The Carter administration asked Congress yesterday to extend the government's main job creating program through 1982 and to revise it so that the number of public service jobs provided would rise or fall depending on the national unemployment rate.
Under the proposal to extend the Comprehensive Employment and Training Act (CETA), the number of public service jobs in the next fiscal year would be 725,000 the same authorized for this fiscal year.
Begining in fiscal 1980, the program would guarantee a base of 100,000 public service jobs a year plus additional jobs depending on the unemployment rate. For each one-half percentage point that the unemployment rate exceeded 4.75 percent, 100,000 more public jobs would be provided by the government, according to a trigger mechanism in the legislation.
For example, the unemployment rate currently is 6.3 percent. Under the proposed administration formula, that would mean about 500,000 public service jobs.
The formula would also mean that unemployment would have to be close to 8 percent - about what it was when President Carter took office - to maintain the current level of 725,000 public service jobs.
According to administration officials, it costs about $1 billion to provide 100,000 public service job slots.
Labor Secretary Ray Marshall, who with Vice President Mondale unveiled the proposal at the White House, said the legislation is designed to "target" government jobs programs on areas of chronic high unemployment and among the most economically disadvantaged persons.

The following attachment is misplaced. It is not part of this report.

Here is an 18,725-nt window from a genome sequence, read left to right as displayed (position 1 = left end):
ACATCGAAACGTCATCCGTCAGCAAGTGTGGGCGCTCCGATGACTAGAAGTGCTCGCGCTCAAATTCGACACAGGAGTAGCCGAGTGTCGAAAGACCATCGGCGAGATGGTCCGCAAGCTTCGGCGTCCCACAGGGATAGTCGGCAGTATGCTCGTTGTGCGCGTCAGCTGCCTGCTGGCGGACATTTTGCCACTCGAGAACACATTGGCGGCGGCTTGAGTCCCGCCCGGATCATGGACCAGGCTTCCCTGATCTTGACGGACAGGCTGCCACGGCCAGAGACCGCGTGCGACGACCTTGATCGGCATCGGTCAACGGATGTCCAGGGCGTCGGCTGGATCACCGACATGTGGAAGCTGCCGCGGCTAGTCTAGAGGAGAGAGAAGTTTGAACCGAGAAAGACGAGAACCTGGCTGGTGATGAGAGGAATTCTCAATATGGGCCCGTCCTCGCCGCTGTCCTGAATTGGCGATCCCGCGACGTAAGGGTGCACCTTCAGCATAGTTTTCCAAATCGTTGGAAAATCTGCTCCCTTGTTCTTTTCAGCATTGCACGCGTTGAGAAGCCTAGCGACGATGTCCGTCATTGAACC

Key members of Congress who attended the briefing generally praised the administration for its efforts, although none has read the legislation yet.
"The administration seems to be moving in the proper direction," said Rep. Augustus F. Hawkins (D-Calif.), whose employment opportunities subcommittee will hold hearings on the legislation begining March 1.
For the most part, the proposal would simply extend the major components of the GETA program, although it includes a slight increase in money for youth jobs. Overall, according to Mondale, the program would include $11.4 billion for jobs and training for more than 4 million persons during the fiscal year that begins Oct. 1.
Among the proposals in the administration legislation are:
The creation of local Private Industry Councils, made up of business and labor representatives, to provide local job training slots. The legislation includes an authorization of $400 million that administration officials said would be used for 100,000 job training slots.
A demonstration project involving 50,000 new jobs that would be used to test the jobs provisions of the president's welfare revision proposals.
Extention of the income limits on public service jobs applicants to cover all CETA public service jobs. Currently, the income level of about $7,000 a year for a family of four - above which an applicant is not eligible - applies to about half the 725,000 public service jobs.
The legislation also would impose for the first time a limit on how long a person could hold a public service job - 18 months during any given five year period. This is an attempt to deal with the issue of "substitution," under which local governments use CETA funds - earmarked as temporary help for the hard-core unemployed - to fill permanent public service jobs that should be paid for with local or state funds.
The 4.75 percent figures used in the legislation to trigger additional public service jobs is tied to the Humphrey Hawkins bill, which would set a national goal of a 4.75 percent unemployment rate by the early 1980s.
An aide to Hawkins said that while there may be some technical problems with the legislation, it generally followed suggestions to the Labor Department by the employment opportunities subcommittee.